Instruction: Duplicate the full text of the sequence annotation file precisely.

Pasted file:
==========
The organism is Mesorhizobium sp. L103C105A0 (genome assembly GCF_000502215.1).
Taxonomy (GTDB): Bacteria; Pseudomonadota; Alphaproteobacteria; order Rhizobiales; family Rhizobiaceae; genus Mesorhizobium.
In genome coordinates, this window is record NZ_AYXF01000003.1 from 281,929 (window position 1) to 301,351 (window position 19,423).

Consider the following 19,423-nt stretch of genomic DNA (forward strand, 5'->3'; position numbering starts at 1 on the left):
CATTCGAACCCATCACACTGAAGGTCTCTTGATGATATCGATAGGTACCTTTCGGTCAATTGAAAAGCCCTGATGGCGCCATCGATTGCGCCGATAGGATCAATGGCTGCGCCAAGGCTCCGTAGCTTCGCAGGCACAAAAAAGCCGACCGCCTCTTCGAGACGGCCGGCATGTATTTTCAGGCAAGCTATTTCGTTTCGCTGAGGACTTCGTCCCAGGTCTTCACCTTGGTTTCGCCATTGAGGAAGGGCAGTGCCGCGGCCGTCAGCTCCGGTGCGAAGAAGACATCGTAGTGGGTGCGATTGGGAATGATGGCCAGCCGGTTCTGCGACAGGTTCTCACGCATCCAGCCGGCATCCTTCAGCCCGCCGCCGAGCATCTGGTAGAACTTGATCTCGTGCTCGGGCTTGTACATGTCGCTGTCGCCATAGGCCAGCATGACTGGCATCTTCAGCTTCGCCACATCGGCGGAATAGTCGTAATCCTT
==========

The organism is Mesorhizobium sp. L103C105A0 (genome assembly GCF_000502215.1).
Taxonomy (GTDB): Bacteria; Pseudomonadota; Alphaproteobacteria; order Rhizobiales; family Rhizobiaceae; genus Mesorhizobium.
In genome coordinates, this window is record NZ_AYXF01000003.1 from 281,929 (window position 1) to 301,351 (window position 19,423).

Consider the following 19,423-nt stretch of genomic DNA (forward strand, 5'->3'; position numbering starts at 1 on the left):
CATTCGAACCCATCACACTGAAGGTCTCTTGATGATATCGATAGGTACCTTTCGGTCAATTGAAAAGCCCTGATGGCGCCATCGATTGCGCCGATAGGATCAATGGCTGCGCCAAGGCTCCGTAGCTTCGCAGGCACAAAAAAGCCGACCGCCTCTTCGAGACGGCCGGCATGTATTTTCAGGCAAGCTATTTCGTTTCGCTGAGGACTTCGTCCCAGGTCTTCACCTTGGTTTCGCCATTGAGGAAGGGCAGTGCCGCGGCCGTCAGCTCCGGTGCGAAGAAGACATCGTAGTGGGTGCGATTGGGAATGATGGCCAGCCGGTTCTGCGACAGGTTCTCACGCATCCAGCCGGCATCCTTCAGCCCGCCGCCGAGCATCTGGTAGAACTTGATCTCGTGCTCGGGCTTGTACATGTCGCTGTCGCCATAGGCCAGCATGACTGGCATCTTCAGCTTCGCCACATCGGCGGAATAGTCGTAATCCTT